Durvisaha and the mighty car-warrior Durjaya, having achieved the most
difficult feats, have gone to Yama's abode. The two brothers Kalinga and
Vrishaka, who were invincible in battle, having achieved very difficult
feats have gone to Yama's abode. Thy counsellor Vrishavarman of the Suta
caste, endued with great energy, hath been despatched to Yama's abode by
Bhimasena exerting himself with prowess. So also king Paurava who was
endued with the might of 10,000 elephants, hath, with all his followers,
been slain by Pandu's son Arjuna. The Vasatis, O king, numbering 2,000,
effectual smiters of all, as also the Surasenas endued with prowess, have
all been slain in battle. The Abhishahas, clad in mail, capable of
smiting effectually, and fierce in battle, also the Sivis, those foremost
of car-warriors, with the Kalingas, have all been slain. Those other
heroes also, (the Narayana Gopas) who live and grew in Gokula, who were
exceedingly wrathful in battle, and who never retreated from the field
have been slain by Savyasaci. Many thousands of Srenis, as also the
samsaptakas, approaching Arjuna, have all repaired to the abode of Yama.
Thy two brothers-in-law, viz., the princes Vrishaka and Achala, who were
endued with great prowess, have for thy sake been slain by Savyasaci.
King Shalva of mighty arms and fierce deeds, who was a great bowman both
in name and feats, hath been slain by Bhimasena. Oghavat, O king, and
Vrishanta, fighting together in battle and exerting themselves with great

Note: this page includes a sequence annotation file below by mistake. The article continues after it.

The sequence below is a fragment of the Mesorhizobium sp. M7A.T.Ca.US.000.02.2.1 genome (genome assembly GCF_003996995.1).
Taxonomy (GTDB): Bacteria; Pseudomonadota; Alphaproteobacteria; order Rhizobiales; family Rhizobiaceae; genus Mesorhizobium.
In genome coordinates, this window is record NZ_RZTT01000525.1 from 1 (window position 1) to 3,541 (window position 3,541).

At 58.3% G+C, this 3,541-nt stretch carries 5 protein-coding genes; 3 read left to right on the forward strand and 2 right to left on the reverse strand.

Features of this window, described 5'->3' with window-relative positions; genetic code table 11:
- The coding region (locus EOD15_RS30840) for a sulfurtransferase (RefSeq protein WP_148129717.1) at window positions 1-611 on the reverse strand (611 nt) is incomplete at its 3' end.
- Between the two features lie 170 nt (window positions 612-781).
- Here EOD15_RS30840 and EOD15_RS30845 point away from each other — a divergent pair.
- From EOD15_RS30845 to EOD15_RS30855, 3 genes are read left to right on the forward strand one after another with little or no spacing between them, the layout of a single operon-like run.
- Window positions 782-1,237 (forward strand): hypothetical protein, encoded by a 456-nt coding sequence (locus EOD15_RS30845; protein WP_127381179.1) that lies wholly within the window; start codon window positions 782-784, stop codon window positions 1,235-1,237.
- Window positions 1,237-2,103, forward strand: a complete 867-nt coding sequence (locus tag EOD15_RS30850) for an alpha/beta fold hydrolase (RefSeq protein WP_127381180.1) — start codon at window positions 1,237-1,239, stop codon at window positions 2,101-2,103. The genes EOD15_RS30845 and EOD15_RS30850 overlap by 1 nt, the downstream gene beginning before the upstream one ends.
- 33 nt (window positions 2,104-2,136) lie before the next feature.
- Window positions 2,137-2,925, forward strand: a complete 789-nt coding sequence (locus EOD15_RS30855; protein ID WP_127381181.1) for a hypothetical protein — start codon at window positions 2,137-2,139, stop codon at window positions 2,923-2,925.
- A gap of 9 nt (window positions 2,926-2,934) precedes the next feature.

vigour for the sake of their ally, have both repaired to Yama's abode. So
also that foremost of car-warriors, viz., Kshemadhurti, O monarch, hath
been slain in battle by Bhimasena with his mace. So also that great
bowman, viz., the mighty king Jalasandha, after causing an immense
carnage, hath been slain by Satyaki in battle. That prince of Rakshasas,
viz., Alayudha, unto whose vehicle were yoked asses (of monstrous shape)
hath been despatched to Yama's abode by Ghatotkaca exerting himself with
great prowess. Radha's son of the Suta caste, and those mighty
car-warriors who were his brothers, and the Kaikeyas, the Malavas, the
Madrakas the Dravidas of fierce prowess, the Yaudheyas, the Lalittyas,
the Kshudrakas, the Usinaras, the Tundikeras, the Savitriputras, the
Easterners, the Northerners, the Westerners, and the Southerners, O sire,
have all been slain by Savyasaci. Large bands of foot-soldiers, myriads